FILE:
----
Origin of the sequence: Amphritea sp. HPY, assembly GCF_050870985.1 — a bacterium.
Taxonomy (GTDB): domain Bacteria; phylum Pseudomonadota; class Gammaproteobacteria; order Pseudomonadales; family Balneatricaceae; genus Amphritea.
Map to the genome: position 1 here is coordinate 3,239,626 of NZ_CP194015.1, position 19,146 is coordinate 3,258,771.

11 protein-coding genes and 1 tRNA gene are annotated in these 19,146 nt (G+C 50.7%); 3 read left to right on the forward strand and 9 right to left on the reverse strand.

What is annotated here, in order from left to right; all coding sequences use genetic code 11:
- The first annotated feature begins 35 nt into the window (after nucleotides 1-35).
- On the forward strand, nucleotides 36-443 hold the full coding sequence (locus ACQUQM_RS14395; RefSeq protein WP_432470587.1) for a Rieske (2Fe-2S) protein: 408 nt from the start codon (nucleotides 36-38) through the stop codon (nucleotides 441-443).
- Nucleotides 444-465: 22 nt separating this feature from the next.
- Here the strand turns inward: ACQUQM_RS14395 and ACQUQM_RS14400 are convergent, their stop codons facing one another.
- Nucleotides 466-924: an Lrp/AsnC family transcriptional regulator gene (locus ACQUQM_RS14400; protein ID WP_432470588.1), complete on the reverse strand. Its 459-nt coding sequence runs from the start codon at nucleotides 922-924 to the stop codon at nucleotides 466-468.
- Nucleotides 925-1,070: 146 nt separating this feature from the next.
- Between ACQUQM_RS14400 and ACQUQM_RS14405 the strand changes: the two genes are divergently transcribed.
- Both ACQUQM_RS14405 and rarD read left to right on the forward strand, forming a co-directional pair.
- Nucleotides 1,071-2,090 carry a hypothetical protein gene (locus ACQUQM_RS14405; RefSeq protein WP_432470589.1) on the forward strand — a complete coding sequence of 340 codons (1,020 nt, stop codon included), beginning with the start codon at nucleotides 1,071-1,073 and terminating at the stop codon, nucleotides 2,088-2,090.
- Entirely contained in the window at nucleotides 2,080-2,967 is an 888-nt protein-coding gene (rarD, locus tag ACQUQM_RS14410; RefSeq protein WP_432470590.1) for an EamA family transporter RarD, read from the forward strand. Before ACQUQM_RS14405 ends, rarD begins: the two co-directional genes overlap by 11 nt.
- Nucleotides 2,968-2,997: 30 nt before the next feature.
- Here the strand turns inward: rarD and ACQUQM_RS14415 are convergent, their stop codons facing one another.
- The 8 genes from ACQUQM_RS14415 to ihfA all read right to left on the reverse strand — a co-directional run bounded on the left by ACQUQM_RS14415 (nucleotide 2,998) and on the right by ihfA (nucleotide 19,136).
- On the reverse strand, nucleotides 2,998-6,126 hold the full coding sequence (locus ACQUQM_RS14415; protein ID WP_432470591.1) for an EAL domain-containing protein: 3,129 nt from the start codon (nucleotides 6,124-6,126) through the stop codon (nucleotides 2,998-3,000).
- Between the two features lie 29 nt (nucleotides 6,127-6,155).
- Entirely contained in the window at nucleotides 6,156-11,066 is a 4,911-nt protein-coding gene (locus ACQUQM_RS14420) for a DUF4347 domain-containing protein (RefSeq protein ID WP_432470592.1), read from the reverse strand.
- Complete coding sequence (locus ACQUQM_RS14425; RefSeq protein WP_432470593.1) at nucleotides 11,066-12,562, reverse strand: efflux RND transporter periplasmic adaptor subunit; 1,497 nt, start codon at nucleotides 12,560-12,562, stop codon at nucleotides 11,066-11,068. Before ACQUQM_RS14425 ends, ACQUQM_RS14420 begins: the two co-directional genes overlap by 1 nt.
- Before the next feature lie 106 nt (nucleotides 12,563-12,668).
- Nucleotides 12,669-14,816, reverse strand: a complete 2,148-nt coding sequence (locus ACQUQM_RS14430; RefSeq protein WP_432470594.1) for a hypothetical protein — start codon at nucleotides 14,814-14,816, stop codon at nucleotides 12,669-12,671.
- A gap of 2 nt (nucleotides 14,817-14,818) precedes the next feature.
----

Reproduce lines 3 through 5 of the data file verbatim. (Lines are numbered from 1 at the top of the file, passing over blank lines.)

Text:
Map to the genome: position 1 here is coordinate 3,239,626 of NZ_CP194015.1, position 19,146 is coordinate 3,258,771.

11 protein-coding genes and 1 tRNA gene are annotated in these 19,146 nt (G+C 50.7%); 3 read left to right on the forward strand and 9 right to left on the reverse strand.

What is annotated here, in order from left to right; all coding sequences use genetic code 11: